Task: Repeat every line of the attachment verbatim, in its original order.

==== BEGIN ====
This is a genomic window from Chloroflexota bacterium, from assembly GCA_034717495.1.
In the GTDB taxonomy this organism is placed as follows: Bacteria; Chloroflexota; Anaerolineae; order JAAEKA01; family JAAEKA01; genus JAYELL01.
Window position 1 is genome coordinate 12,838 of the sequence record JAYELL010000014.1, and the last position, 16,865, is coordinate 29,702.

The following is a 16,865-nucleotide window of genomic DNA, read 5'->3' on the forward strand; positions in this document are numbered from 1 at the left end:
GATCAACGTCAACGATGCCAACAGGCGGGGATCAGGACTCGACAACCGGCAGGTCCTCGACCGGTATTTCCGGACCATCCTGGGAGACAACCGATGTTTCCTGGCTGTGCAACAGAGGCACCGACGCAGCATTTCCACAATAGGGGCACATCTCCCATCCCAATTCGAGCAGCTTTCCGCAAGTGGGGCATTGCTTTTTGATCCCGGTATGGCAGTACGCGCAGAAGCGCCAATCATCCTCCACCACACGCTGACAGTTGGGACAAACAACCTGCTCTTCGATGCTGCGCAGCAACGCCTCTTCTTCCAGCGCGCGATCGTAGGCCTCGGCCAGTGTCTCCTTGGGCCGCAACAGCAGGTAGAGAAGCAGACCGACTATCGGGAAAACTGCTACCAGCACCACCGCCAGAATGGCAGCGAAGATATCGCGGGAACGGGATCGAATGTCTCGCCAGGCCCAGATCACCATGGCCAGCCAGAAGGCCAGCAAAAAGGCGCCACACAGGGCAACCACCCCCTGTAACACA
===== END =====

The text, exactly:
This is a genomic window from Chloroflexota bacterium, from assembly GCA_034717495.1.
In the GTDB taxonomy this organism is placed as follows: Bacteria; Chloroflexota; Anaerolineae; order JAAEKA01; family JAAEKA01; genus JAYELL01.
Window position 1 is genome coordinate 12,838 of the sequence record JAYELL010000014.1, and the last position, 16,865, is coordinate 29,702.

The following is a 16,865-nucleotide window of genomic DNA, read 5'->3' on the forward strand; positions in this document are numbered from 1 at the left end:
GATCAACGTCAACGATGCCAACAGGCGGGGATCAGGACTCGACAACCGGCAGGTCCTCGACCGGTATTTCCGGACCATCCTGGGAGACAACCGATGTTTCCTGGCTGTGCAACAGAGGCACCGACGCAGCATTTCCACAATAGGGGCACATCTCCCATCCCAATTCGAGCAGCTTTCCGCAAGTGGGGCATTGCTTTTTGATCCCGGTATGGCAGTACGCGCAGAAGCGCCAATCATCCTCCACCACACGCTGACAGTTGGGACAAACAACCTGCTCTTCGATGCTGCGCAGCAACGCCTCTTCTTCCAGCGCGCGATCGTAGGCCTCGGCCAGTGTCTCCTTGGGCCGCAACAGCAGGTAGAGAAGCAGACCGACTATCGGGAAAACTGCTACCAGCACCACCGCCAGAATGGCAGCGAAGATATCGCGGGAACGGGATCGAATGTCTCGCCAGGCCCAGATCACCATGGCCAGCCAGAAGGCCAGCAAAAAGGCGCCACACAGGGCAACCACCCCCTGTAACACA